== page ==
Martha Rosler

  • THEIR FAVORITE EXHIBITIONS OF THE YEAR

    To take stock of the past year, Artforum contacted an international group of artists to find out which exhibitions were, in their eyes, the very best of 2007. Contributions by ten of those artists have been reproduced below. For the rest, see the December issue of Artforum.

    CATHERINE SULLIVAN

    Daniel Mendel-Black, “The Paintings Are Alive” (Mandarin Gallery, Los Angeles) The eleven paintings in this show seemed to create a place for the palette of Play-Doh to oppress acrylic and oil into some perilous graphic universe of cynical optimism. Looking is like falling in these paintings; your eyes are

  • the Whitney Biennial

    DANIEL BIRNBAUM

    JUTTA, A CHARACTER in the Bernadette Corporation’s exquisite-corpse novel Reena Spaulings (2004), has learned how to sidestep the pitfalls of selfhood, turning her own body into a kind of assemblage: “Books, ideas, movements, figures, photos, data, other lives,” Reena, the book’s protagonist, observes. “I can almost tell the place on her body where she has digested Artaud, Rimbaud.” This elusive, recombinant concept of the self seems close to what Chrissie Iles and Philippe Vergne had in mind when curating this year’s Whitney Biennial, “Day for Night” (titled after the 1973 François

  • Out of the Vox: Art’s Activist Potential

    ART WITH A POLITICAL FACE TYPICALLY gains visibility during periods of social upheaval. “Marxism and art” of the ’70s and “political art” of the ’80s are among only the most recent examples. A good proportion of artists typically aim their work into the thick of things, but institutional gatekeepers try to manage the political dimension of art, blunting artists’ partisanship into a universalized discourse of humanistic ideals and individualized expression. Virtually all avant-gardes and art-world insurgencies, from Constructivism to Dada to Abstract Expressionism and beyond, have suffered this

  • the best books of 2003

    ARTHUR C. DANTO

    Though photography was first believed to entail the death of painting, early photographs presented viewers with a dead world: Objects could be rendered with clarity only under the conditions of nature morte. Unlike paintings, which were able to depict the fact that, say, horses were in motion, the camera could capture animals only when immobile. Eadweard Muybridge’s achievement in 1872—thirty-three years after photography’s invention—was to bring the new medium abreast of painting by depicting the fact that a live horse was in motion. Muybridge had taken an important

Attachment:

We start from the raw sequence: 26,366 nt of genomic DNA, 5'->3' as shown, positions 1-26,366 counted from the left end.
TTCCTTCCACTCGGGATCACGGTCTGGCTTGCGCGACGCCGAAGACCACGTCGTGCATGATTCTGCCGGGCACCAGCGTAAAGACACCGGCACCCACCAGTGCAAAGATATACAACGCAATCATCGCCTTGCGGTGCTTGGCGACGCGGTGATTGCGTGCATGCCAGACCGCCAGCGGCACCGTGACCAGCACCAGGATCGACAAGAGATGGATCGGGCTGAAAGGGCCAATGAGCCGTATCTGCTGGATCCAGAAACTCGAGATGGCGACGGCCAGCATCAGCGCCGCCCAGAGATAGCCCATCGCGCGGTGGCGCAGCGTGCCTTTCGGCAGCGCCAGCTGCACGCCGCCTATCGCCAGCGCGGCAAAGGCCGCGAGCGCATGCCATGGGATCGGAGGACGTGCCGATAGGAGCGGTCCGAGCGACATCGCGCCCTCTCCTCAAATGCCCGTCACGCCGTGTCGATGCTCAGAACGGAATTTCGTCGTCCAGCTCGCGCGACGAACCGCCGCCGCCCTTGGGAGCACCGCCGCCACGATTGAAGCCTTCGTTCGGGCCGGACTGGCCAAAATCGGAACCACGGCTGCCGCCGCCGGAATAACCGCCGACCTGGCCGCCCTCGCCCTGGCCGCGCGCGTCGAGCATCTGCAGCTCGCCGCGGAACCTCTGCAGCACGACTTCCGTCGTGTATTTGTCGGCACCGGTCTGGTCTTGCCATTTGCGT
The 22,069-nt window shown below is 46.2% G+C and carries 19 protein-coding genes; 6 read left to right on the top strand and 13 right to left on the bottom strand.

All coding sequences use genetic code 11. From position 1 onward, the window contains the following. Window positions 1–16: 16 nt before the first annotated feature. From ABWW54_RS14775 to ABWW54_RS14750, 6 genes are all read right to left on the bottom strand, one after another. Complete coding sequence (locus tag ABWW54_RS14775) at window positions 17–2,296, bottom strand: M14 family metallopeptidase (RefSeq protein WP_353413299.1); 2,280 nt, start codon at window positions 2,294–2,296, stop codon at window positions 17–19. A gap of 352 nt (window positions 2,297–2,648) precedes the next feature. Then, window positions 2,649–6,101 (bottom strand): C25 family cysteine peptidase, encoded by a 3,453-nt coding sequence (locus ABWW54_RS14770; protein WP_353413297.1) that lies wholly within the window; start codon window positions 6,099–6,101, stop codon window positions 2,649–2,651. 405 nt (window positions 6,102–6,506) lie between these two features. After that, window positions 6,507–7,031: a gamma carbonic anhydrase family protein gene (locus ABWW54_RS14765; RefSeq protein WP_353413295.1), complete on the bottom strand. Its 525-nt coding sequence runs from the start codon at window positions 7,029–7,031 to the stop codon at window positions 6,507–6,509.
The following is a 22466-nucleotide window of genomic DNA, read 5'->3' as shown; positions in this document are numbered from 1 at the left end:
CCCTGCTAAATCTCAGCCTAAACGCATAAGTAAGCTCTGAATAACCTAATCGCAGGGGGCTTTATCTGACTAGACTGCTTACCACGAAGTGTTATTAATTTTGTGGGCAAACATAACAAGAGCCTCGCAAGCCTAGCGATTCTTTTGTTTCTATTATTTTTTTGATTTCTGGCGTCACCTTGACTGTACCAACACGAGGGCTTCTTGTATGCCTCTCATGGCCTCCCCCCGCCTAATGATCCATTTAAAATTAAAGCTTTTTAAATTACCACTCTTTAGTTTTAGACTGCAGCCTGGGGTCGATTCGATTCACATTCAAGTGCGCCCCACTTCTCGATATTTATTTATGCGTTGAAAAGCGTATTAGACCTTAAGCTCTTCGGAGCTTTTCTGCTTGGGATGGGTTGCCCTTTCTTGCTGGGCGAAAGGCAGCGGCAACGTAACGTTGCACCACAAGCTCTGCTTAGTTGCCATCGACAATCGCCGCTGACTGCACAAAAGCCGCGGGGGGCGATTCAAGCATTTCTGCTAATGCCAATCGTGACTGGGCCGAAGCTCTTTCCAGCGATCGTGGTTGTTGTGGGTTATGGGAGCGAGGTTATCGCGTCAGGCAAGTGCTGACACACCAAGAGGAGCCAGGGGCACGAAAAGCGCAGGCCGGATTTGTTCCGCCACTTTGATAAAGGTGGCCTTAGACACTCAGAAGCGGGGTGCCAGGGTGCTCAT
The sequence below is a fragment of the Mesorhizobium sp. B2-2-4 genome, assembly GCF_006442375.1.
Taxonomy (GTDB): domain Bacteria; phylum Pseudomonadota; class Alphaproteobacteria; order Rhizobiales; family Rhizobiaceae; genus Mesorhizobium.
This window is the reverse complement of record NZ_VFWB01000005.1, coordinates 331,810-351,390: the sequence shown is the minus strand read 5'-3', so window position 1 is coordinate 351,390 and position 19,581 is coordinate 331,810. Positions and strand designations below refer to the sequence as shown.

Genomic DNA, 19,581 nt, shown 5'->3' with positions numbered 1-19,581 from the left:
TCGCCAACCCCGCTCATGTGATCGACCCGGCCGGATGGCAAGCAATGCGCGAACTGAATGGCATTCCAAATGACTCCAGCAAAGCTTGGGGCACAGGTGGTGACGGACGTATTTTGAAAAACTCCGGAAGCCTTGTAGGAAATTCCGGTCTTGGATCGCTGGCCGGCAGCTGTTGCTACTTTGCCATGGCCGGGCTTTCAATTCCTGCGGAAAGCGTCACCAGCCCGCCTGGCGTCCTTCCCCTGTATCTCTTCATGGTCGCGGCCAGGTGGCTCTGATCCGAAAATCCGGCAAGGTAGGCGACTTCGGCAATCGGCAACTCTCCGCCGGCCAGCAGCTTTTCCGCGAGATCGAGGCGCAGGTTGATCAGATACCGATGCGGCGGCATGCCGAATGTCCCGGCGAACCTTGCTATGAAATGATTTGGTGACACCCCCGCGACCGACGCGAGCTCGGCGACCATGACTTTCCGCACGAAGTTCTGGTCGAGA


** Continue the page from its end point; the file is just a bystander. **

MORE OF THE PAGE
• GLOBAL TENDENCIES: GLOBALISM AND THE LARGE-SCALE EXHIBITION

    When Francesco Bonami, director of last summer’s Venice Biennale, famously wrote in his exhibition catalogue that “The ‘Grand Show’ of the 21st century must allow multiplicity, diversity and contradiction to exist inside the structure of an exhibition . . . a world where the conflicts of globalization are met by the romantic dreams of a new modernity,” it was reasonable to imagine that he was responding to structural and thematic questions posed by Okwui Enwezor in his Documenta 11 of the preceding year. After all, the Nigerian-born curator, focusing on the issue of globalization, had in a sense

  • The Private and the Public: Feminist Art in California

    FEMINIST ART IN CALIFORNIA HAS its own particular features, although it naturally has been influenced by—and has influenced—wider theory and practice in and beyond the art world. Before addressing some specifics of the California “scene” a few general remarks are warranted. From the outset, a distinction between “women’s art” and “feminist art”: obviously, not all women are feminists. Neither does an identification with the women artists’ movement imply any necessary commitment to feminism (which I see as necessitating a principled criticism of economic and social power relations and some

  • Lee Friedlander’s Guarded Strategies

    LEE FRIEDLANDER’S PHOTOS ARE in a sense exemplary. Their cool, gentle disdain places them at a crossing point between photography and high art, where meaning can be made to shift and vanish before our eyes. In 1967, when The Museum of Modern Art showed photos by Diane Arbus, Garry Winogrand, and Friedlander, the exhibit was called “New Documents”; at the recent MOMA exhibit of 50 of Friedlander’s photos curator John Szarkowski termed the photos “false documents.” Szarkowski’s rhetoric about Friedlander has undergone the corresponding shift from asserting that the work represents a kind of device